Another area of further research that could be considered is Huang and Hu’s (2007) approach of combining human capital management along with a business-IT alignment model by using a balanced scorecard system to implement and measure alignment. This balanced scorecard approach seems reasonable but very little quantitative data exists to measure the success or failure of this approach (Huang & Hu, 2007). Further research into the use of balanced scorecards to align IT, business and human capital management practices could be accomplished by collecting quantitative data in multiple organizations to provide more insight into the success and/or failure of this approach.

Yet another avenue for further research is within the area of validation of alignment of IT system requirements with business strategy (Bleistein, Cox, & Verner, 2005). Bleisten et al.’s research provides a framework for measuring and ensuring that all IT system requirements are in alignment with business goals. This research is interesting but as yet unproven.

Lastly, research into furthering the application of the resource based view of firms and the creation of resource diversity and resource immobility within organizations seems to be a fairly wide open area. In many organizations today, outsourcing work has become the norm as has hiring contractors instead of full-time employees. Many research questions arise from this. A few examples are:

  • How can an organization create resource diversity and/or resource immobility when they are drawing from the same talent pool of outsourcers and independent contractors as their competitors? This is an idea that is very interesting and something worth pursuing.
  • How can an organization segregate IT projects so that non-strategic projects (is there such as thing?) are managed with non-strategic assets and resources while strategic IT projects are managed with strategic assets and resources.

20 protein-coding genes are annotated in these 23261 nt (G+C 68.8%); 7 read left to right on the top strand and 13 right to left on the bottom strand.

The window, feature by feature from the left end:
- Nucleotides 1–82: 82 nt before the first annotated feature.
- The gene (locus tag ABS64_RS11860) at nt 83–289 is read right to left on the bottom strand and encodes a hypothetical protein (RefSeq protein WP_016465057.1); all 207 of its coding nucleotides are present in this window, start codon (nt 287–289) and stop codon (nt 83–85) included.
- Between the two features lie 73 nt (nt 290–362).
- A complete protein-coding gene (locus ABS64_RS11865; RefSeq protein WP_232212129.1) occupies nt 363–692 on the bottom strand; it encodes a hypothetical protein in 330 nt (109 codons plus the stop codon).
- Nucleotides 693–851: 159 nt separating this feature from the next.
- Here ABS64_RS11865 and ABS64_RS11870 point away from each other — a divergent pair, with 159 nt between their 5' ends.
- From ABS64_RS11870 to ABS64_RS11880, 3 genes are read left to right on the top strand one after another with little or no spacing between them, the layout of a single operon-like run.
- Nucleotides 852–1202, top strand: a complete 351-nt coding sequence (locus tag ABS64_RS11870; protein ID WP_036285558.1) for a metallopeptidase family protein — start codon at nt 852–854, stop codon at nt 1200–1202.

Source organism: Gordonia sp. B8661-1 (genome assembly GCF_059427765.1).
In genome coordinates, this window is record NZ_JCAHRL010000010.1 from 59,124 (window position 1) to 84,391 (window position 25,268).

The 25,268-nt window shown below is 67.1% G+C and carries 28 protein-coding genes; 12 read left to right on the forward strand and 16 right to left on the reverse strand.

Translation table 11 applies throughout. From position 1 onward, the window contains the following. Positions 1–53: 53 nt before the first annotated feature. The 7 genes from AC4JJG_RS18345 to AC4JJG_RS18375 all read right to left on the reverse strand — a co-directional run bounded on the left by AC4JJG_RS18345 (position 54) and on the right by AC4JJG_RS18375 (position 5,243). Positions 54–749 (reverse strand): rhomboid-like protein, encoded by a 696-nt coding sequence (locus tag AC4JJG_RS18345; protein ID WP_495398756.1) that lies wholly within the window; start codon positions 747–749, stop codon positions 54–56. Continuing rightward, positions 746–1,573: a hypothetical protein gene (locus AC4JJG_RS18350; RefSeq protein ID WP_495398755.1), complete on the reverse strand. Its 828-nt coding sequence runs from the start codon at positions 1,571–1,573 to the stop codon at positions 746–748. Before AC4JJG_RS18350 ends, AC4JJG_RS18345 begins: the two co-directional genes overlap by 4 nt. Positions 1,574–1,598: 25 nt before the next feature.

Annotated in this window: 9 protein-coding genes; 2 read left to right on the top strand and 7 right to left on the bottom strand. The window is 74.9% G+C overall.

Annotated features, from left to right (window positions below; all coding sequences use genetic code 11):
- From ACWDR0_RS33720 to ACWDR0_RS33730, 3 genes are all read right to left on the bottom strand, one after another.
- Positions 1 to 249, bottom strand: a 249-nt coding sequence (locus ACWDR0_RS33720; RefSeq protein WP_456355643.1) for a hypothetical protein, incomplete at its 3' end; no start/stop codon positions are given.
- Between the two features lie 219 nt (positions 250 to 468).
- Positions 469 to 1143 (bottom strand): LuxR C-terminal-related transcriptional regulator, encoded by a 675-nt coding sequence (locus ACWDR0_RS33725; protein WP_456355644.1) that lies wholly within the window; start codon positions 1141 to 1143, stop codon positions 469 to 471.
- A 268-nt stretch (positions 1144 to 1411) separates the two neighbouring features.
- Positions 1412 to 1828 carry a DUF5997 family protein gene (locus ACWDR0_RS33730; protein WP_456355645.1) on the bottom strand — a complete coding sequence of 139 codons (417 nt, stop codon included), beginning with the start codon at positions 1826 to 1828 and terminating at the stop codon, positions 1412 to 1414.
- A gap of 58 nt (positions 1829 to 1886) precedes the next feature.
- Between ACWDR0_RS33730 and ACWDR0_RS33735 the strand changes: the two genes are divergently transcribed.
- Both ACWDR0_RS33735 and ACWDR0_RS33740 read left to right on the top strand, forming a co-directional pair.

There is still considerable research to be done to better understand how to create sustainable advantage using technology and people. The areas of information systems, strategic human resource management and organizational behavior can provide models to help create sustainable advantage and value for organizations.

In order to truly create sustainable competitive advantage, an organization must have the right strategy, technology and people in place. In today’s world, it isn’t enough to have only one or two of these; an organization must obtain and maintain the mix of the right strategy, the right technology and the right people.


A Full References list is found in the paper.
[tags] organization, Human Resources, information technology, Strategy, Management, HR, Project, Technology, culture [/tags]

HR World – 30 Questions you can’t ask

HR World has a new article titled “30 Interview Questions You Can’t Ask and 30 Sneaky, Legal Alternatives to Get the Same Info“.

At first, the title seemed to turn me off to the advice, but after reading through it, I’m OK with it but would have preferred a different title without the word “sneaky”.

There is some good advice for interviewers in the article. For example, one of the illegal questions and its legal alternative is:

What you can’t ask: Are you a U.S. citizen?

Although this seems like the simplest and most direct way to find out if an interviewee is legally able to work for your company, it’s hands-off. Rather than inquiring about citizenship, question whether or not the candidate is authorized for work.

What to ask instead: Are you authorized to work in the U.S.?

Another interesting example:

What you can’t ask: Have you had any recent or past illnesses or operations?

Again, gauging commitment is important, but illness isn’t something that most people can help.The answer here is to make sure that the candidate can perform the job while avoiding questions about his or her physical abilities.

What to ask instead: Are you able to perform the essential functions of this job with or without reasonable accommodations?

The article does a good job presenting illegal questions and alternative questions that an interviewer can use to gather as much information as possible.

Perhaps an unintended accomplishment of the article is to educate people that are interviewing as to what some key phrases in job descriptions and interviews might be and what they might mean. For example:

What you can’t ask: Do you have or plan to have children?